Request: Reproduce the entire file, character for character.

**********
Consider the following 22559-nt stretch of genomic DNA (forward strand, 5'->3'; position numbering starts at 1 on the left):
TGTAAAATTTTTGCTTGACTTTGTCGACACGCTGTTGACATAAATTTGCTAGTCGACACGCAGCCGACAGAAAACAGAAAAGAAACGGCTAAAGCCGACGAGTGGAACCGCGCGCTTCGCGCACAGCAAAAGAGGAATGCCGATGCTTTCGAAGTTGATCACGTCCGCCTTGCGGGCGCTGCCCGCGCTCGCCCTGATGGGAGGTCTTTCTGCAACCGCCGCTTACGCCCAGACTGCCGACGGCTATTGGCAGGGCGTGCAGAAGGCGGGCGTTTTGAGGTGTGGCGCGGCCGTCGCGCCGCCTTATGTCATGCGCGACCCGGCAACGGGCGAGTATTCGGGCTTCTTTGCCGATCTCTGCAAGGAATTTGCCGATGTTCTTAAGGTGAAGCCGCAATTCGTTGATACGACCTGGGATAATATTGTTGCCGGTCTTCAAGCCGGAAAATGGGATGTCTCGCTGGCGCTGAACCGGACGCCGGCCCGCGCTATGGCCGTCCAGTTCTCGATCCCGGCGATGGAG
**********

Consider the following 22559-nt stretch of genomic DNA (forward strand, 5'->3'; position numbering starts at 1 on the left):
TGTAAAATTTTTGCTTGACTTTGTCGACACGCTGTTGACATAAATTTGCTAGTCGACACGCAGCCGACAGAAAACAGAAAAGAAACGGCTAAAGCCGACGAGTGGAACCGCGCGCTTCGCGCACAGCAAAAGAGGAATGCCGATGCTTTCGAAGTTGATCACGTCCGCCTTGCGGGCGCTGCCCGCGCTCGCCCTGATGGGAGGTCTTTCTGCAACCGCCGCTTACGCCCAGACTGCCGACGGCTATTGGCAGGGCGTGCAGAAGGCGGGCGTTTTGAGGTGTGGCGCGGCCGTCGCGCCGCCTTATGTCATGCGCGACCCGGCAACGGGCGAGTATTCGGGCTTCTTTGCCGATCTCTGCAAGGAATTTGCCGATGTTCTTAAGGTGAAGCCGCAATTCGTTGATACGACCTGGGATAATATTGTTGCCGGTCTTCAAGCCGGAAAATGGGATGTCTCGCTGGCGCTGAACCGGACGCCGGCCCGCGCTATGGCCGTCCAGTTCTCGATCCCGGCGATGGAG